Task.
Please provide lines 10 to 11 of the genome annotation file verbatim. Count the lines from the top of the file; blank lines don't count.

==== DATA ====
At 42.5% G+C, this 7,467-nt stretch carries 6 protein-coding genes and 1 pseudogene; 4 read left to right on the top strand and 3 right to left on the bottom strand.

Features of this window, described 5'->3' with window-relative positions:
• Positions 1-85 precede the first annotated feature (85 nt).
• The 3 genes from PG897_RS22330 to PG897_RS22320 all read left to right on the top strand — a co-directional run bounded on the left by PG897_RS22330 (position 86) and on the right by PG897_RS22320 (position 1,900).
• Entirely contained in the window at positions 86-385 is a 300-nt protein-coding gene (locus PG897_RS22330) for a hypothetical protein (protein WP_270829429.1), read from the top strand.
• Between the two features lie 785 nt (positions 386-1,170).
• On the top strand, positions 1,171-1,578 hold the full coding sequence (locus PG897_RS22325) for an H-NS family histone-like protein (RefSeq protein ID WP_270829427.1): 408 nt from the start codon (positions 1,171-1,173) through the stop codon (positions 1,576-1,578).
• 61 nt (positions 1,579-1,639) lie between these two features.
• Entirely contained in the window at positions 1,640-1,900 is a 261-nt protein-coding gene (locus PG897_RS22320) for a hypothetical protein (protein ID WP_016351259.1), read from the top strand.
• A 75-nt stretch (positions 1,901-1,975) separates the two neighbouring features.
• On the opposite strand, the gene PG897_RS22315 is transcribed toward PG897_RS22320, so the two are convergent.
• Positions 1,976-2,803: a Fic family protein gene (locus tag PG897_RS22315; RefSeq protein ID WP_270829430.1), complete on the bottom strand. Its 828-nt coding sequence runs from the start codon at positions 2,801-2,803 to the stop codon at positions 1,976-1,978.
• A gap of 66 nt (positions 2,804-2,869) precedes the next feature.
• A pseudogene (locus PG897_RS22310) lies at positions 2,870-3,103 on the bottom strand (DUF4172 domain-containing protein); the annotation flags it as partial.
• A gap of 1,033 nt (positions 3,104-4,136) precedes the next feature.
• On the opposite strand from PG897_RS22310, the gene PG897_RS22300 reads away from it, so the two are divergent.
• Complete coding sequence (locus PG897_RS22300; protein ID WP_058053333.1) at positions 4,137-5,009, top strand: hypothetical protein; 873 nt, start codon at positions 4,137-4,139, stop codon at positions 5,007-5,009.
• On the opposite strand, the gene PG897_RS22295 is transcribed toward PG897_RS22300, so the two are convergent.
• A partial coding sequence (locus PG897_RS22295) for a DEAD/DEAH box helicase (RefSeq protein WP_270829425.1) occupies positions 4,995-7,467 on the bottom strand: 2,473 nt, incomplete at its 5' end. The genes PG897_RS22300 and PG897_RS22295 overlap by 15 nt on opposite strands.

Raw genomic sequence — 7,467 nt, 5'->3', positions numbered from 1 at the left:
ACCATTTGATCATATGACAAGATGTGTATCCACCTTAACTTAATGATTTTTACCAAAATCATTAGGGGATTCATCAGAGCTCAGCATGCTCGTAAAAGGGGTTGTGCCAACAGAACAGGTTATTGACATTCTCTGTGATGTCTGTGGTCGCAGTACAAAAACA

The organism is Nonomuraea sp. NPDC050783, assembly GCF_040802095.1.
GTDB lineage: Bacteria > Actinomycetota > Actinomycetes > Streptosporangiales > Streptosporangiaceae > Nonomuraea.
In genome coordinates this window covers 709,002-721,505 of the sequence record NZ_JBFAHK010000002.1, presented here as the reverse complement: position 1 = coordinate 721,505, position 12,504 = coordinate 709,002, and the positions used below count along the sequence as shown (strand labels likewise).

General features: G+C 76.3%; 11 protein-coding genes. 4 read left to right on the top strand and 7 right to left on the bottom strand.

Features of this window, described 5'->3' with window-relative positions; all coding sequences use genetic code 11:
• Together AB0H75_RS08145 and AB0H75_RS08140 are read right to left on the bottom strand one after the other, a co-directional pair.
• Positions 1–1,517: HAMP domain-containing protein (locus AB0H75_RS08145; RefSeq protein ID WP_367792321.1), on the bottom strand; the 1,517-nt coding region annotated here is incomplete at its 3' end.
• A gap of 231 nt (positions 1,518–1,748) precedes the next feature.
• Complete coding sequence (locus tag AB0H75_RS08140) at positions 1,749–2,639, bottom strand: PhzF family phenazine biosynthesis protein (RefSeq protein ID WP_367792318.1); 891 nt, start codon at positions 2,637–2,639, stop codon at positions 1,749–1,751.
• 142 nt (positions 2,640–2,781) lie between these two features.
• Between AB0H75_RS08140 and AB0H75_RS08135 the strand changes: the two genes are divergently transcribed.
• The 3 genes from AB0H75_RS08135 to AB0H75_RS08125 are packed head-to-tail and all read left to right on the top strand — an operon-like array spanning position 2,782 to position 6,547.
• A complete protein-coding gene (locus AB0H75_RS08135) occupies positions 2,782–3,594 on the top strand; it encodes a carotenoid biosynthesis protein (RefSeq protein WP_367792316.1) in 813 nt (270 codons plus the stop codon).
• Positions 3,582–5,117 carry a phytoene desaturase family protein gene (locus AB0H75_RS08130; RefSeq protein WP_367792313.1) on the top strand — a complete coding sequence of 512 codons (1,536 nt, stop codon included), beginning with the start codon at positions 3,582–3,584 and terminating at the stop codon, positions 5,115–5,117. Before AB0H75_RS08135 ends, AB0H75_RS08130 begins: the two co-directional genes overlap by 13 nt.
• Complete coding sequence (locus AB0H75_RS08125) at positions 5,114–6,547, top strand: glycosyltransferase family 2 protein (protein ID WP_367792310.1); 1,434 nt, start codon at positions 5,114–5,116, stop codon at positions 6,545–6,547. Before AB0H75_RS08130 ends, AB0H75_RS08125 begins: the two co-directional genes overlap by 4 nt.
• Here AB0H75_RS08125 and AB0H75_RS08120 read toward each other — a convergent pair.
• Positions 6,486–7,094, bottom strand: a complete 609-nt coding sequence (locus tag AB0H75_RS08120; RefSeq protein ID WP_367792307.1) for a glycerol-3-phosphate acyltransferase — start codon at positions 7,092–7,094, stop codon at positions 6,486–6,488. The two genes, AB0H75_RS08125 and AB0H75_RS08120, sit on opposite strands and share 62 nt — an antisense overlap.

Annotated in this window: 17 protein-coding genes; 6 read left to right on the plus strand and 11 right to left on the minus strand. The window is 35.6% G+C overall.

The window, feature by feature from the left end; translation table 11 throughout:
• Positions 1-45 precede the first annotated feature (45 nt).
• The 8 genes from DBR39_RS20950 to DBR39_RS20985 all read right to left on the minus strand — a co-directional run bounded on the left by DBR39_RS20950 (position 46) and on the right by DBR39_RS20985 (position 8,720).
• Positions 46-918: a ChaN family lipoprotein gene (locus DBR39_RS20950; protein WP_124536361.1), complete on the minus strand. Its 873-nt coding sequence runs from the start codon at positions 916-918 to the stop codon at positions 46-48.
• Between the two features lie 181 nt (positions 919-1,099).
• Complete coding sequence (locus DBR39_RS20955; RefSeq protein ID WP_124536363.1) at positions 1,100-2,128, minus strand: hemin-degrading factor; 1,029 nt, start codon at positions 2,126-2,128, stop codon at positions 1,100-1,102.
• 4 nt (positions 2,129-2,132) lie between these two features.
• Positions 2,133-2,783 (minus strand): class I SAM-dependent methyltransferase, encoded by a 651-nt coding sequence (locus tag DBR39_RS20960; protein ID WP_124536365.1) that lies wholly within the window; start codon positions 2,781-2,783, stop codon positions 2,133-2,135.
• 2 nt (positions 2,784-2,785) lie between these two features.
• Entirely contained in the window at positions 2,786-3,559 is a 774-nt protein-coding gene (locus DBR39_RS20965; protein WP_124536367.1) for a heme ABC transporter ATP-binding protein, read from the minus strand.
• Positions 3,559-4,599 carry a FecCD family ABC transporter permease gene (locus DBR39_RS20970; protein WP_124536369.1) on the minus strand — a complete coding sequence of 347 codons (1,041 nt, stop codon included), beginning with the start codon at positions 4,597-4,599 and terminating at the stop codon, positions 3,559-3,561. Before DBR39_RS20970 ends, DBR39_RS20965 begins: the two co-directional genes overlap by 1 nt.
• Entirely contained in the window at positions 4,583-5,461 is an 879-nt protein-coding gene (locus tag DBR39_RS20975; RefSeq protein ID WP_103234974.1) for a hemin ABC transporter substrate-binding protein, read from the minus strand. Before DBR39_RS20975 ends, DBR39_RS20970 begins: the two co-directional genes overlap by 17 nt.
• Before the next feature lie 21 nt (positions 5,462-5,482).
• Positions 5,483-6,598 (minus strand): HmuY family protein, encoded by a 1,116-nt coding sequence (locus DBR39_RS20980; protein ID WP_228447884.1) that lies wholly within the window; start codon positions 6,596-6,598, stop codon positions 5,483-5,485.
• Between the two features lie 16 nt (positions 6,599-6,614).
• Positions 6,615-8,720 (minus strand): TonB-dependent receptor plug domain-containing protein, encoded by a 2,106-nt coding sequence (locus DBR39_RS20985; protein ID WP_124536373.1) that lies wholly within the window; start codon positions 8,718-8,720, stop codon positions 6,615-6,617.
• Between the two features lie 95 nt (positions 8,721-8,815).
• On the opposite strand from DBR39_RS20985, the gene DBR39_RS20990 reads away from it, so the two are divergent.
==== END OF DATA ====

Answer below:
• A 75-nt stretch (positions 1,901-1,975) separates the two neighbouring features.
• On the opposite strand, the gene PG897_RS22315 is transcribed toward PG897_RS22320, so the two are convergent.